Buckhurst Hill, Essex

Historical Description

Buckhurst Hill, an ecclesiastical district in Chigwell civil parish, Essex, on the G.E.R., containing about 150 acres of Epping Forest, 10 miles NE of London. It is situated in some of the highest land in the neighbourhood of the forest, over which it commands extensive views, and has a station of the same name on the railway, and a post, money order, and telegraph office (S.O.) It was constituted a rectory in 1860. Population, 4130. The living is a rectory in the diocese of St Albans; net yearly value, £400 with residence, in the gift of the Vicar of Chigwell. The church, a modern structure in Early English style, was first erected in 1837 and enlarged in 1864,1879, and in 1892. The tower, with spire, was erected in 1879, and contains two bells. The mission church of St Stephen, built of brick in 1876, provides for the residents on the east side of the G.E.R. There are a Baptist, a Wesleyan, and two Congregational chapels, also a place of worship used by the Plymouth Brethren.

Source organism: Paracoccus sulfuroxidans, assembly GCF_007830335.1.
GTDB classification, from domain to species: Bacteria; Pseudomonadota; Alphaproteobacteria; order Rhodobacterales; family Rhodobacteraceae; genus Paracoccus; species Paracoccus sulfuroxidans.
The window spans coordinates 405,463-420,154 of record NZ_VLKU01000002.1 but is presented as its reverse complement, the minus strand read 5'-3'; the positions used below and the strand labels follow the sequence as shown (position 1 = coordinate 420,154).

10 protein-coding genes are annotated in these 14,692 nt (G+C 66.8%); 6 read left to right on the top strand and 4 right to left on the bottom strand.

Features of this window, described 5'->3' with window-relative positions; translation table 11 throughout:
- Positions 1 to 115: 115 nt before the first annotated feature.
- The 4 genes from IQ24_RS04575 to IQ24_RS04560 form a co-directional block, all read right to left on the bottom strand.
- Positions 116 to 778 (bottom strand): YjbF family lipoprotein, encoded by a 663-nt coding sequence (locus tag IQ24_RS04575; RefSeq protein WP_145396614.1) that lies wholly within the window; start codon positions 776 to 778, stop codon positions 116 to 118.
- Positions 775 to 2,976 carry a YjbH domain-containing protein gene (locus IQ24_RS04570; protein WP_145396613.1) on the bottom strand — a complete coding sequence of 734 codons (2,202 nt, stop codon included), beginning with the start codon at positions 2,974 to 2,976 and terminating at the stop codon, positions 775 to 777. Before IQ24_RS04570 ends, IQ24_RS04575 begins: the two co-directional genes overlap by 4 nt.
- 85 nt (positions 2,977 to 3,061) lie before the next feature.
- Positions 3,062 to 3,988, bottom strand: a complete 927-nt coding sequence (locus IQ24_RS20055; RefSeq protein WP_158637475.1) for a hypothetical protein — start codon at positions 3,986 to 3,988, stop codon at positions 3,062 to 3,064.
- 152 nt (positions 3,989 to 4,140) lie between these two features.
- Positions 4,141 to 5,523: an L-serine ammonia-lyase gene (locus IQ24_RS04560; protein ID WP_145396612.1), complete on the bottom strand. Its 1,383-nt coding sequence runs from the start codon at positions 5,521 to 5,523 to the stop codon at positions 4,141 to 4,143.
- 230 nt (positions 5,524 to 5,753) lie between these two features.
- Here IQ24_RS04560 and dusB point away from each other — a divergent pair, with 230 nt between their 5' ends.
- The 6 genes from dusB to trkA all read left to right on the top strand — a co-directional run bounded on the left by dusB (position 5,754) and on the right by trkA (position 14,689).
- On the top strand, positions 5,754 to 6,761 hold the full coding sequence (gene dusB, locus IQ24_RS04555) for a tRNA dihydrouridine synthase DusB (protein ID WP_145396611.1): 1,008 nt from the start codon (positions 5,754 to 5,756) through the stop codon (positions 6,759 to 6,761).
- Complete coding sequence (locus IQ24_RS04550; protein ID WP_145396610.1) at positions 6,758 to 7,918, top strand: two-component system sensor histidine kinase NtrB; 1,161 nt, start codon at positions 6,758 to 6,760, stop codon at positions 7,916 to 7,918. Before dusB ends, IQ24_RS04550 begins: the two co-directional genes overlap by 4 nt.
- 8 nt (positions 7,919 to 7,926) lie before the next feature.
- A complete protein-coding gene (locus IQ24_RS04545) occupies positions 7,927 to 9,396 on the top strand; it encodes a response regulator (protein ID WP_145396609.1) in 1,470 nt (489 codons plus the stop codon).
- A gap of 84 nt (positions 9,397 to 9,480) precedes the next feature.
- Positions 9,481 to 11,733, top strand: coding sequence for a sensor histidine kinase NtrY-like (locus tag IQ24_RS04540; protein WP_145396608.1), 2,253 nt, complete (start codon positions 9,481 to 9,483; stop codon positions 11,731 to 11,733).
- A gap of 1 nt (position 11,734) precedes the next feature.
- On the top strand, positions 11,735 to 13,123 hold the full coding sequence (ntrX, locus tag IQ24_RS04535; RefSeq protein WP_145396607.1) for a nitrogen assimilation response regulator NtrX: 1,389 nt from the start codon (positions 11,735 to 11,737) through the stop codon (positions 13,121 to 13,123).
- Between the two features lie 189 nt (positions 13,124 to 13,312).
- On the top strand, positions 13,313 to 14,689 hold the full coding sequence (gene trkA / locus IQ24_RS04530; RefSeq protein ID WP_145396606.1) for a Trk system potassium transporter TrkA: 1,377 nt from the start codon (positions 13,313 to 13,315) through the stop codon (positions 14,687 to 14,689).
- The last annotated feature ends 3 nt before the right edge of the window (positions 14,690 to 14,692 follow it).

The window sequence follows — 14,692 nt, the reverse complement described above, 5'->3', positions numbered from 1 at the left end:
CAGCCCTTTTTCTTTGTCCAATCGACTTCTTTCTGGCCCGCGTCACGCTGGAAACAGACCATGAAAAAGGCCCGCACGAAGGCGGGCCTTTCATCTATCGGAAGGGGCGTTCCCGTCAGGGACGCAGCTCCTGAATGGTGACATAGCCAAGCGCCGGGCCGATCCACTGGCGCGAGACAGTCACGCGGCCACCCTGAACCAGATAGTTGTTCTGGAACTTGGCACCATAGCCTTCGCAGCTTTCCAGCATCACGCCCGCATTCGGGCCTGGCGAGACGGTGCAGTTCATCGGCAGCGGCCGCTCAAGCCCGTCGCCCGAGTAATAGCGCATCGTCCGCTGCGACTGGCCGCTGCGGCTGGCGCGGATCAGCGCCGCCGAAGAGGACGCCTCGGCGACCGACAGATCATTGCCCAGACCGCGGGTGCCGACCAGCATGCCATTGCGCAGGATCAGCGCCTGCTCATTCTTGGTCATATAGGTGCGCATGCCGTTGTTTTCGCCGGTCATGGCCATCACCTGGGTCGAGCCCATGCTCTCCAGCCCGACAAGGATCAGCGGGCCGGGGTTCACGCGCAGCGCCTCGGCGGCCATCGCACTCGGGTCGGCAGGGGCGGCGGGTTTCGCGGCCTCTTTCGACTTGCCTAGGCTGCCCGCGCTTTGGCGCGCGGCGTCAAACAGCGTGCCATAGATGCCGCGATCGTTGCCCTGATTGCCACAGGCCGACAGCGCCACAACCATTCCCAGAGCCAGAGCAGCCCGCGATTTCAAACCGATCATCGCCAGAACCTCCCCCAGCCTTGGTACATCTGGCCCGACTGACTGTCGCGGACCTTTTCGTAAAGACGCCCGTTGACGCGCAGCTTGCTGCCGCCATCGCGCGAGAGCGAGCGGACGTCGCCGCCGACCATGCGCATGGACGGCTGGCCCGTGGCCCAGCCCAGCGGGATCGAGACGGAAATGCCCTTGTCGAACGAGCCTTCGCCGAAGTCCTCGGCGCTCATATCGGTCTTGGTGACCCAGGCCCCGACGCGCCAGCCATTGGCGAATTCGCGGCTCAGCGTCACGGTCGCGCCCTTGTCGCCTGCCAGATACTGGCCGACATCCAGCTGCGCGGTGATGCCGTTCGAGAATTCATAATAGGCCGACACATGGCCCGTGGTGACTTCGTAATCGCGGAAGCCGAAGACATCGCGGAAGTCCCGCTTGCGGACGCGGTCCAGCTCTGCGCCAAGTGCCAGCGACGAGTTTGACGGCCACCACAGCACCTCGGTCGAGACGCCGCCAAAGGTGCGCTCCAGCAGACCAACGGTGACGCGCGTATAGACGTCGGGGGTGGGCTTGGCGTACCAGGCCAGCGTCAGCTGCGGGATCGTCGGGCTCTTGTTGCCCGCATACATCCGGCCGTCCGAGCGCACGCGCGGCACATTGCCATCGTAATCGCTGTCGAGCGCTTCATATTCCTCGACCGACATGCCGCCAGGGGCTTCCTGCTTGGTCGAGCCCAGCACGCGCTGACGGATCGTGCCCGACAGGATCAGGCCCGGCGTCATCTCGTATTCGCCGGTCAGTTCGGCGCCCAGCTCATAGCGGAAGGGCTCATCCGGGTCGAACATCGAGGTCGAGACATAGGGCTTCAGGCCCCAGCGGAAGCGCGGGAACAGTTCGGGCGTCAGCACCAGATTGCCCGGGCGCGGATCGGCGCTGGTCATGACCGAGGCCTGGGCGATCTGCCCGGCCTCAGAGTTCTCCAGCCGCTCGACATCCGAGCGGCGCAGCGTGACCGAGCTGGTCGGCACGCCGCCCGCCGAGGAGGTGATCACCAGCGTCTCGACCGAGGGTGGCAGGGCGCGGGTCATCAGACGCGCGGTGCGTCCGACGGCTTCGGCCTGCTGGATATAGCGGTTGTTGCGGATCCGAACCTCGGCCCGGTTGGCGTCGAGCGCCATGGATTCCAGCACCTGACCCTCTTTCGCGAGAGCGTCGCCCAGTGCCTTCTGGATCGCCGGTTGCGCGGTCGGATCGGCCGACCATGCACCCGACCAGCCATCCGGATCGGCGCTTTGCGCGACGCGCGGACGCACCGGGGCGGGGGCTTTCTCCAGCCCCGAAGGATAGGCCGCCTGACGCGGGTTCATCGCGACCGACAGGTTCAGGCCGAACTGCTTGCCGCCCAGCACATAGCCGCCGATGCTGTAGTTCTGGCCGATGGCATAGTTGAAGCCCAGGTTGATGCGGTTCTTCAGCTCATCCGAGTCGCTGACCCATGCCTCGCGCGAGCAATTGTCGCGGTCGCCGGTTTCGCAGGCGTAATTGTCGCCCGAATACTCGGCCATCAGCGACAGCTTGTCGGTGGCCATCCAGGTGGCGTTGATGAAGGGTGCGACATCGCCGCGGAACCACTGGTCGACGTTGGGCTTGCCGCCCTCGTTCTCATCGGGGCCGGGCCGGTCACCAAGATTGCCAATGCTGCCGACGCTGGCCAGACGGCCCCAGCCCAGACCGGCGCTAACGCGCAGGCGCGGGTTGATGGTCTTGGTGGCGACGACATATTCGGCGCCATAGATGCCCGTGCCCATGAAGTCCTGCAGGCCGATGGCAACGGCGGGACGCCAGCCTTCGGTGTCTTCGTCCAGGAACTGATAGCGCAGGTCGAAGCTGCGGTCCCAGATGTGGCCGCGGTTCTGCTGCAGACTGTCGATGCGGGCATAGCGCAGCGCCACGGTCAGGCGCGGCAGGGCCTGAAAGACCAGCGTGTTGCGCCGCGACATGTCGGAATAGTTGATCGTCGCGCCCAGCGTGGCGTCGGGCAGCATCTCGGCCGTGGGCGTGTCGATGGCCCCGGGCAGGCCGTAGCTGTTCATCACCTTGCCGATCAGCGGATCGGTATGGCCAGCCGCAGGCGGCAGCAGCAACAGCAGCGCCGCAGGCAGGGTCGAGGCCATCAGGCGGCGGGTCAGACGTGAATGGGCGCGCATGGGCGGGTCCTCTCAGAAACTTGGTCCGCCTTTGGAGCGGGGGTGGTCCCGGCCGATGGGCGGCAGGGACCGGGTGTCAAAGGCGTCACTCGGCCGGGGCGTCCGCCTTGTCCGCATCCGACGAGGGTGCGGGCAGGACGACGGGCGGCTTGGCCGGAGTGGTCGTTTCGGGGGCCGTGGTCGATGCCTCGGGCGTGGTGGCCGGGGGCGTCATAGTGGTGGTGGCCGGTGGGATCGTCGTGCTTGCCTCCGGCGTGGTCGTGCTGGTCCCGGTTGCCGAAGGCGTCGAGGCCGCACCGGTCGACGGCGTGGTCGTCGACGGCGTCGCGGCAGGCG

Transcribed from The Comprehensive Gazetteer of England and Wales, 1894-5


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